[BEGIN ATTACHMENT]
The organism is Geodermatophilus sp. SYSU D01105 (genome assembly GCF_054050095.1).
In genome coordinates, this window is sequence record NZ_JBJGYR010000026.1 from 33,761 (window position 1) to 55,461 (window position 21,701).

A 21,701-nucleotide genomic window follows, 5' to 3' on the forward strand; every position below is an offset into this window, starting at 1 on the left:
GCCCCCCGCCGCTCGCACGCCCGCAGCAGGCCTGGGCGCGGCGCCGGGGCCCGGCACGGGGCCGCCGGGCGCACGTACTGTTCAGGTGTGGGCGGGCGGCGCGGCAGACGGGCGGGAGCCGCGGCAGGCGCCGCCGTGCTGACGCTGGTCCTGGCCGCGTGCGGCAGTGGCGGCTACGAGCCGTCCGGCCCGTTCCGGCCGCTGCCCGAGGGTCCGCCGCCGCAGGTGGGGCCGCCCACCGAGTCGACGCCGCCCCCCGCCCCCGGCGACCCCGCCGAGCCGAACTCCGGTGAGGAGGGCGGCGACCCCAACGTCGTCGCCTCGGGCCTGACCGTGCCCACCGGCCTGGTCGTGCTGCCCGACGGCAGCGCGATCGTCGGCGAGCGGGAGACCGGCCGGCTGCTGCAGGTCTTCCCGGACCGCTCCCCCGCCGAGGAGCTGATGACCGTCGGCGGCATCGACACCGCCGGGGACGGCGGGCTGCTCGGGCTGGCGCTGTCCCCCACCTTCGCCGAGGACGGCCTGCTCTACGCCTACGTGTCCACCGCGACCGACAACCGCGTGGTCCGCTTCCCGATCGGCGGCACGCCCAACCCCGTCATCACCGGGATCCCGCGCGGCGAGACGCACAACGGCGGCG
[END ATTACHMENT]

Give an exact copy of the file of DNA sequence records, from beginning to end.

The organism is Geodermatophilus sp. SYSU D01105 (genome assembly GCF_054050095.1).
In genome coordinates, this window is sequence record NZ_JBJGYR010000026.1 from 33,761 (window position 1) to 55,461 (window position 21,701).

A 21,701-nucleotide genomic window follows, 5' to 3' on the forward strand; every position below is an offset into this window, starting at 1 on the left:
GCCCCCCGCCGCTCGCACGCCCGCAGCAGGCCTGGGCGCGGCGCCGGGGCCCGGCACGGGGCCGCCGGGCGCACGTACTGTTCAGGTGTGGGCGGGCGGCGCGGCAGACGGGCGGGAGCCGCGGCAGGCGCCGCCGTGCTGACGCTGGTCCTGGCCGCGTGCGGCAGTGGCGGCTACGAGCCGTCCGGCCCGTTCCGGCCGCTGCCCGAGGGTCCGCCGCCGCAGGTGGGGCCGCCCACCGAGTCGACGCCGCCCCCCGCCCCCGGCGACCCCGCCGAGCCGAACTCCGGTGAGGAGGGCGGCGACCCCAACGTCGTCGCCTCGGGCCTGACCGTGCCCACCGGCCTGGTCGTGCTGCCCGACGGCAGCGCGATCGTCGGCGAGCGGGAGACCGGCCGGCTGCTGCAGGTCTTCCCGGACCGCTCCCCCGCCGAGGAGCTGATGACCGTCGGCGGCATCGACACCGCCGGGGACGGCGGGCTGCTCGGGCTGGCGCTGTCCCCCACCTTCGCCGAGGACGGCCTGCTCTACGCCTACGTGTCCACCGCGACCGACAACCGCGTGGTCCGCTTCCCGATCGGCGGCACGCCCAACCCCGTCATCACCGGGATCCCGCGCGGCGAGACGCACAACGGCGGCG